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Limitations of Accounting & Financial Statements

August 25, 2015 by Ed Becker

The last several weeks we have discussed in detail the financial statements, what they do individually and how they are dependent on each other for a larger picture as well as who uses/views them and for what purposes. Today is the final segment in this series, we will discuss the limitations of the financial statements and accounting practices. This information is just as vitally important when making business decisions based on the financial statements and accountancy of a company.

The main limitations of accountancy and financial statements fall into the following categories:

  • Accounting policies
  • Estimates
  • Professional judgement
  • Verifiability
  • Using historical costing
  • Measurability
  • Predictive value
  • Fraud & Errors
  • Cost benefit compromises

Accounting policies- Different accounting policies with no global standard to follow creates some issues of comparability between entities. The use of accounting frameworks such as IFRS and GAPP help but not all companies chose to use one of these. Geographic locations are another reason there could be differences in accounting policies that are perfectly legal practices but make it harder to compare.

Estimates- Normal accounting requires estimating when preparing financial statements, when exact amounts cannot be established. Estimates are obviously subjective by nature, it is the person’s best guess in future prediction. These estimates reduce the reliability of the accounting information.

Professional judgement- Professional judgement by the accounting professionals preparing financial statements is typical to apply accounting policies consistent with the economic aspects of the company’s transactions. Because it again is subjective, the interpretation of the accounting standards and application will create differences in the judgement. The more judgement used the more subjective the financial statements will be.

Verifiability- An audit provides reasonable but not absolute guarantees of the accuracy of the financial statements. Even in audits there are limitations inherent in the process.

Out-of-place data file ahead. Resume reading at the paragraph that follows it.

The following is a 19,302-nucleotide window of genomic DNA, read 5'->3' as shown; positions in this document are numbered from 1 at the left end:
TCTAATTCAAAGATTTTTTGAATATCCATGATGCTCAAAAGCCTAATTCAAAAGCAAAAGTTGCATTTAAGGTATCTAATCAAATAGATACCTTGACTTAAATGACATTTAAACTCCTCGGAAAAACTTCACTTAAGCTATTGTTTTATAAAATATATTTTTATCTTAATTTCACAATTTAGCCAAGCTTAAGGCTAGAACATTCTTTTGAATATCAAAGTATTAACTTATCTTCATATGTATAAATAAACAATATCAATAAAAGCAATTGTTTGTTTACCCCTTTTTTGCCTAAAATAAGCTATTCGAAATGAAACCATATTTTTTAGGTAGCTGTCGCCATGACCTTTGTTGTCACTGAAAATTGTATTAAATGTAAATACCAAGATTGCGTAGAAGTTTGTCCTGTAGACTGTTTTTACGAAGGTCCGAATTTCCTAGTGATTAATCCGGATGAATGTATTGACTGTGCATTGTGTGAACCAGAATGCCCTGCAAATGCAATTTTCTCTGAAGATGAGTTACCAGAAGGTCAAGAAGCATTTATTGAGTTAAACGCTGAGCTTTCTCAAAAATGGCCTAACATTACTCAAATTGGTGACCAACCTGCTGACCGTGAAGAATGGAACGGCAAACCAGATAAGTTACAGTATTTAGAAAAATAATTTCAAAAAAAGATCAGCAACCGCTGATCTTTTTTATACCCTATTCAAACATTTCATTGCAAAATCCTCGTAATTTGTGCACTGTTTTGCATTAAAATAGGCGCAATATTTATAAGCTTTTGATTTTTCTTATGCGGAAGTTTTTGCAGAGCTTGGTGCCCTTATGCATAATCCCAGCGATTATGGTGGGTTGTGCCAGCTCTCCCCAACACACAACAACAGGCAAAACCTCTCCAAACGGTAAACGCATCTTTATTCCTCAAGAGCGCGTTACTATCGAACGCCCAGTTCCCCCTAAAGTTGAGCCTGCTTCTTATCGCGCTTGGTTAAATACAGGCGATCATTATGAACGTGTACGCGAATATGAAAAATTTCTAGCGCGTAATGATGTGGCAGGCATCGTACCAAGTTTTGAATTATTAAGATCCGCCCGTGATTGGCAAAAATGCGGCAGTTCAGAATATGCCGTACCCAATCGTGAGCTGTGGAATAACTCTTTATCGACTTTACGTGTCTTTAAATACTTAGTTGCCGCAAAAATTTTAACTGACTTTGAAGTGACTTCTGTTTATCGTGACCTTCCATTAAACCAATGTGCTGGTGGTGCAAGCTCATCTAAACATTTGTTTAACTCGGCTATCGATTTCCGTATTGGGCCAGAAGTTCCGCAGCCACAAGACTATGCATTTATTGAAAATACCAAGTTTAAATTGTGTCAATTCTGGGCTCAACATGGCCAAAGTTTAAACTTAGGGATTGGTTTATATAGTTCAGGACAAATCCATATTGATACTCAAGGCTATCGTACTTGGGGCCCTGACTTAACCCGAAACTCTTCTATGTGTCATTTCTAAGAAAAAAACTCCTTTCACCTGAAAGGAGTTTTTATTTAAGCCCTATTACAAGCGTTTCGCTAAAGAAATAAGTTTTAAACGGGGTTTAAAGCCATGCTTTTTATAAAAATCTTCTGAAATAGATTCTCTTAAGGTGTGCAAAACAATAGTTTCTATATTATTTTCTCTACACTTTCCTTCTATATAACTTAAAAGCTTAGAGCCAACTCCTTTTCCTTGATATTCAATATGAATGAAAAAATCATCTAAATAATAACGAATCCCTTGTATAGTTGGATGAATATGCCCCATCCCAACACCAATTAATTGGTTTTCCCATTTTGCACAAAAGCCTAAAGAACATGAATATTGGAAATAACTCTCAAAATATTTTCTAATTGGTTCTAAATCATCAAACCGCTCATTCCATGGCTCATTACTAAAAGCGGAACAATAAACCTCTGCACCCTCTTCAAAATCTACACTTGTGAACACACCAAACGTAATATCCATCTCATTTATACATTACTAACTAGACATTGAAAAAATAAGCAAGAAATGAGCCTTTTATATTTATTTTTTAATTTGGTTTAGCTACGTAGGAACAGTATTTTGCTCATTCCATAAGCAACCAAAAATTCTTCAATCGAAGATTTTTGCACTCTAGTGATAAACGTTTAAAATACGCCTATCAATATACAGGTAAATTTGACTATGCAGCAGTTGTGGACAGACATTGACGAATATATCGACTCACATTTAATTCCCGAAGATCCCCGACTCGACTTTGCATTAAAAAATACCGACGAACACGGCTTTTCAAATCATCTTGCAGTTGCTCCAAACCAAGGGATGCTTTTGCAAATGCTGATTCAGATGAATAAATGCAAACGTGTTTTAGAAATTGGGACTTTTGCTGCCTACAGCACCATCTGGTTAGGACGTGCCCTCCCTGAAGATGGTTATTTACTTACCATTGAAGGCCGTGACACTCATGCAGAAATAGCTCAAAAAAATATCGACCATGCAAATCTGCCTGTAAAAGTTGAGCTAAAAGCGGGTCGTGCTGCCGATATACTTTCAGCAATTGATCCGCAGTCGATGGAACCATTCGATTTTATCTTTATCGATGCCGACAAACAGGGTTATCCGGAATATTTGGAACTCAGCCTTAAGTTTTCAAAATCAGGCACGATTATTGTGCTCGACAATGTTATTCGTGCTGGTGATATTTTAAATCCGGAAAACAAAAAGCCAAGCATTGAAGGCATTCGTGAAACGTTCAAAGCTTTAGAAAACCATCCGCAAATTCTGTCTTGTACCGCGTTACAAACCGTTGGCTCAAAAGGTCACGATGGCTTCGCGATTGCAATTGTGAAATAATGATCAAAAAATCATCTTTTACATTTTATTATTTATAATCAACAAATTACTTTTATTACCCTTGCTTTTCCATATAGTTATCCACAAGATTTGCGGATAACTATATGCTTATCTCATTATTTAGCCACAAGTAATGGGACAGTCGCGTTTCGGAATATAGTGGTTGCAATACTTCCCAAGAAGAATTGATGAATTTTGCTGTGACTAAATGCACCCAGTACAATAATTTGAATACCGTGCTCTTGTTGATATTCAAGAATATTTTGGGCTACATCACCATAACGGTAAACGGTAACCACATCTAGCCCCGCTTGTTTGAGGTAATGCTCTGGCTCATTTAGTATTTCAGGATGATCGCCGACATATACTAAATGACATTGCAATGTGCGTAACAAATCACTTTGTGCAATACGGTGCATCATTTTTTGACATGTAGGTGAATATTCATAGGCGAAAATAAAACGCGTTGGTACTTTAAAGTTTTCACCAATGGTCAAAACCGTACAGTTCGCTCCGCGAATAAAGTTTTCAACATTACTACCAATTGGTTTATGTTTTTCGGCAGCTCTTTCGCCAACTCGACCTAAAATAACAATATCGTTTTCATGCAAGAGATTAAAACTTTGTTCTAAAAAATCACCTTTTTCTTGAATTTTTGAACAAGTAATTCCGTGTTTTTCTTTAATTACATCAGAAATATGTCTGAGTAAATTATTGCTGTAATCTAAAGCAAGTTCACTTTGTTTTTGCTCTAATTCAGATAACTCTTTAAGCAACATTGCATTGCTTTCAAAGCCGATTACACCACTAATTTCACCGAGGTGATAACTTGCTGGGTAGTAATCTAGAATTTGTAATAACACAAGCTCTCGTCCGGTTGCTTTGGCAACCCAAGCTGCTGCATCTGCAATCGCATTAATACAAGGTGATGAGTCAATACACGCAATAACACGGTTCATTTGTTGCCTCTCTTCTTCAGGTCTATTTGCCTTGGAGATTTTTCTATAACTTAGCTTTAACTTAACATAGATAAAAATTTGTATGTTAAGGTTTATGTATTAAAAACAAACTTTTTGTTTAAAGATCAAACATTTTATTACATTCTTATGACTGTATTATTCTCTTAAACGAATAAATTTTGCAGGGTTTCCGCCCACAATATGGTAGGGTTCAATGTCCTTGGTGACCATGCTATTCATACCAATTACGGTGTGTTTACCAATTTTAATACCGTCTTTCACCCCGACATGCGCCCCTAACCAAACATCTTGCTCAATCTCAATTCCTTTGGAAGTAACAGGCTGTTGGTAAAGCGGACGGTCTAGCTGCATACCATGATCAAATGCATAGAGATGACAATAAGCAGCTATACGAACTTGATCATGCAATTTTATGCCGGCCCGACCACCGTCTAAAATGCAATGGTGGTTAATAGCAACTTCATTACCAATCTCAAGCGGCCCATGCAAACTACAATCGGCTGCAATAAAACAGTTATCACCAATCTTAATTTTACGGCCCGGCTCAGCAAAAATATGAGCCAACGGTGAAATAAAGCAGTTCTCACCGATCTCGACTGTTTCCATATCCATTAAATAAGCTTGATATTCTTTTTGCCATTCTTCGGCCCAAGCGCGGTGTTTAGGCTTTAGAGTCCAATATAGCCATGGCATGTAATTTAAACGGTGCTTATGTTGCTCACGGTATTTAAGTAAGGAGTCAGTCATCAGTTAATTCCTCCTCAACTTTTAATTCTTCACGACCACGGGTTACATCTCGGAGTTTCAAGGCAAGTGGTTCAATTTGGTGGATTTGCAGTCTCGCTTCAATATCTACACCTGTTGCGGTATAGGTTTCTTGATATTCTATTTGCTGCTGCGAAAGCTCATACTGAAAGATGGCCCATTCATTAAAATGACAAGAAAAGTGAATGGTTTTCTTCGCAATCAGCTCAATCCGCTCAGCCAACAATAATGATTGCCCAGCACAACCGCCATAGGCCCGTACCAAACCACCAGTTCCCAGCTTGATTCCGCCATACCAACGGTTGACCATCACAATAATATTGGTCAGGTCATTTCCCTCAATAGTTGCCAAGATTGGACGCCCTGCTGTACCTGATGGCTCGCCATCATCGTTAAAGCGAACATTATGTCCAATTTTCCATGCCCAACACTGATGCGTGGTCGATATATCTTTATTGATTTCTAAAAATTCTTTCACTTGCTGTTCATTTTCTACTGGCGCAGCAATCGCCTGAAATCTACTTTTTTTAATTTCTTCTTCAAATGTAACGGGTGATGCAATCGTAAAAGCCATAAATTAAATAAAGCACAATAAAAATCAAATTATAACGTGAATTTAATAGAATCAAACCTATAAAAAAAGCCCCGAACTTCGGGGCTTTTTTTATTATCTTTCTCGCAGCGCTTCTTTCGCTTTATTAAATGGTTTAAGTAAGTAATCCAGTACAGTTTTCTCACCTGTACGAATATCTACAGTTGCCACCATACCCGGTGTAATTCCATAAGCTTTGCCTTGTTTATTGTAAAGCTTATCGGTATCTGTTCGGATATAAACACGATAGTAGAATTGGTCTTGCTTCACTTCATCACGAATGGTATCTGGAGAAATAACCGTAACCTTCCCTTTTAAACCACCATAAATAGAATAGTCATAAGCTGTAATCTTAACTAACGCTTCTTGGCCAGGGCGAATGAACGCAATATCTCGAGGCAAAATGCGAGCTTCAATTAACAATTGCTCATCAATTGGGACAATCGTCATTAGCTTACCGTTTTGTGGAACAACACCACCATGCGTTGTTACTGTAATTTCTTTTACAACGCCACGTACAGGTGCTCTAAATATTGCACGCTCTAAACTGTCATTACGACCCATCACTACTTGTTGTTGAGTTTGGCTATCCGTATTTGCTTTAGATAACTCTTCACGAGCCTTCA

Using historical cost- Using historical cost to measure assets fails to account for changes in values over time. This causes the relevance of accounting information to be subjective, because the assets may be far less valuable today. It also does not account for the cost of using the assets.

Measurability- Financial statements cannot account for resources that do not have a monetary value. These may not be able to be assigned a reasonable value, such as goodwill.

Predictive value- As financial statements present the accounting snapshot of a company in a past time period there is limited insight for future prospects and lacks predictive value essential for investors.

Fraud & Errors- As always in statements prepared by humans, usually more than one, there is always room for errors and/or fraud. This would completely undermine the credibility and reliability of the statements and information within them. There could also be deliberate manipulation of the financial statements to create predetermined results.

Cost benefit compromises- Quality of accounting information could be compromised due to the cost of producing reliable information.

The financial statements are used to glean information about a company’s financial health for a specific period as well as for use of predictive for future economic decisions. These statements are used by many different persons for different reasons. The use of the financial statements has to be taken with the above subjective issues in mind.

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